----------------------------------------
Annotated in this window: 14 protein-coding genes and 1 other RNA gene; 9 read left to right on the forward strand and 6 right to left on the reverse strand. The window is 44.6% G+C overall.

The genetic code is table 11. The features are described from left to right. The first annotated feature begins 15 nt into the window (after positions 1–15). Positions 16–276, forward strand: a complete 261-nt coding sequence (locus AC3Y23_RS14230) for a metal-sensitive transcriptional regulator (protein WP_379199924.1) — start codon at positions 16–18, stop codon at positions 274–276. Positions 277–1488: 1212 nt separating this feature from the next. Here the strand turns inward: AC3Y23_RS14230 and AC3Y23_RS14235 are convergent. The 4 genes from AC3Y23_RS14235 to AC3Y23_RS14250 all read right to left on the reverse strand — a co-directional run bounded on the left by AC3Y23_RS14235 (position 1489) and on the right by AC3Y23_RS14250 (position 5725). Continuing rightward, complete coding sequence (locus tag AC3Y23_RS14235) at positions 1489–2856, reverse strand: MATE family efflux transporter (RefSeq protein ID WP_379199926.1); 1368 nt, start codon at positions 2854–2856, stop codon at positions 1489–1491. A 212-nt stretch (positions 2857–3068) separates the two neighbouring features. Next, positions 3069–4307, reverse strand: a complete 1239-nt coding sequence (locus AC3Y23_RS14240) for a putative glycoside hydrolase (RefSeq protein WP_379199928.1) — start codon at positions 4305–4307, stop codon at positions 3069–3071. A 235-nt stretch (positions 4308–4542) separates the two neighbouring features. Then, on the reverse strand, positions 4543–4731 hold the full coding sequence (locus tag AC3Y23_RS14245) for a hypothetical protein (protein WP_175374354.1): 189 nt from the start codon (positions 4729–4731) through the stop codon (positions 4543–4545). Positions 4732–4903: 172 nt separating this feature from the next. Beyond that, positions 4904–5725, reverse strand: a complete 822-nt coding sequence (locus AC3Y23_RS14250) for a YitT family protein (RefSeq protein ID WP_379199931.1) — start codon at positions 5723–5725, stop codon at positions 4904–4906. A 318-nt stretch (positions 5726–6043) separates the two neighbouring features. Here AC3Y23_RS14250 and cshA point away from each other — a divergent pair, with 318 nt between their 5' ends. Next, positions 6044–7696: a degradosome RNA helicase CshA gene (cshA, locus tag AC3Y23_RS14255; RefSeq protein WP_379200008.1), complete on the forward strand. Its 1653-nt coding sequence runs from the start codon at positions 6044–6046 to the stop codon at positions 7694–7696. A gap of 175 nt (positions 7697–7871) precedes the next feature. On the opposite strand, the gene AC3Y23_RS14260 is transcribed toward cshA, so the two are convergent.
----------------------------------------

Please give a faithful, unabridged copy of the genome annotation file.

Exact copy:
Annotated in this window: 14 protein-coding genes and 1 other RNA gene; 9 read left to right on the forward strand and 6 right to left on the reverse strand. The window is 44.6% G+C overall.

The genetic code is table 11. The features are described from left to right. The first annotated feature begins 15 nt into the window (after positions 1–15). Positions 16–276, forward strand: a complete 261-nt coding sequence (locus AC3Y23_RS14230) for a metal-sensitive transcriptional regulator (protein WP_379199924.1) — start codon at positions 16–18, stop codon at positions 274–276. Positions 277–1488: 1212 nt separating this feature from the next. Here the strand turns inward: AC3Y23_RS14230 and AC3Y23_RS14235 are convergent. The 4 genes from AC3Y23_RS14235 to AC3Y23_RS14250 all read right to left on the reverse strand — a co-directional run bounded on the left by AC3Y23_RS14235 (position 1489) and on the right by AC3Y23_RS14250 (position 5725). Continuing rightward, complete coding sequence (locus tag AC3Y23_RS14235) at positions 1489–2856, reverse strand: MATE family efflux transporter (RefSeq protein ID WP_379199926.1); 1368 nt, start codon at positions 2854–2856, stop codon at positions 1489–1491. A 212-nt stretch (positions 2857–3068) separates the two neighbouring features. Next, positions 3069–4307, reverse strand: a complete 1239-nt coding sequence (locus AC3Y23_RS14240) for a putative glycoside hydrolase (RefSeq protein WP_379199928.1) — start codon at positions 4305–4307, stop codon at positions 3069–3071. A 235-nt stretch (positions 4308–4542) separates the two neighbouring features. Then, on the reverse strand, positions 4543–4731 hold the full coding sequence (locus tag AC3Y23_RS14245) for a hypothetical protein (protein WP_175374354.1): 189 nt from the start codon (positions 4729–4731) through the stop codon (positions 4543–4545). Positions 4732–4903: 172 nt separating this feature from the next. Beyond that, positions 4904–5725, reverse strand: a complete 822-nt coding sequence (locus AC3Y23_RS14250) for a YitT family protein (RefSeq protein ID WP_379199931.1) — start codon at positions 5723–5725, stop codon at positions 4904–4906. A 318-nt stretch (positions 5726–6043) separates the two neighbouring features. Here AC3Y23_RS14250 and cshA point away from each other — a divergent pair, with 318 nt between their 5' ends. Next, positions 6044–7696: a degradosome RNA helicase CshA gene (cshA, locus tag AC3Y23_RS14255; RefSeq protein WP_379200008.1), complete on the forward strand. Its 1653-nt coding sequence runs from the start codon at positions 6044–6046 to the stop codon at positions 7694–7696. A gap of 175 nt (positions 7697–7871) precedes the next feature. On the opposite strand, the gene AC3Y23_RS14260 is transcribed toward cshA, so the two are convergent.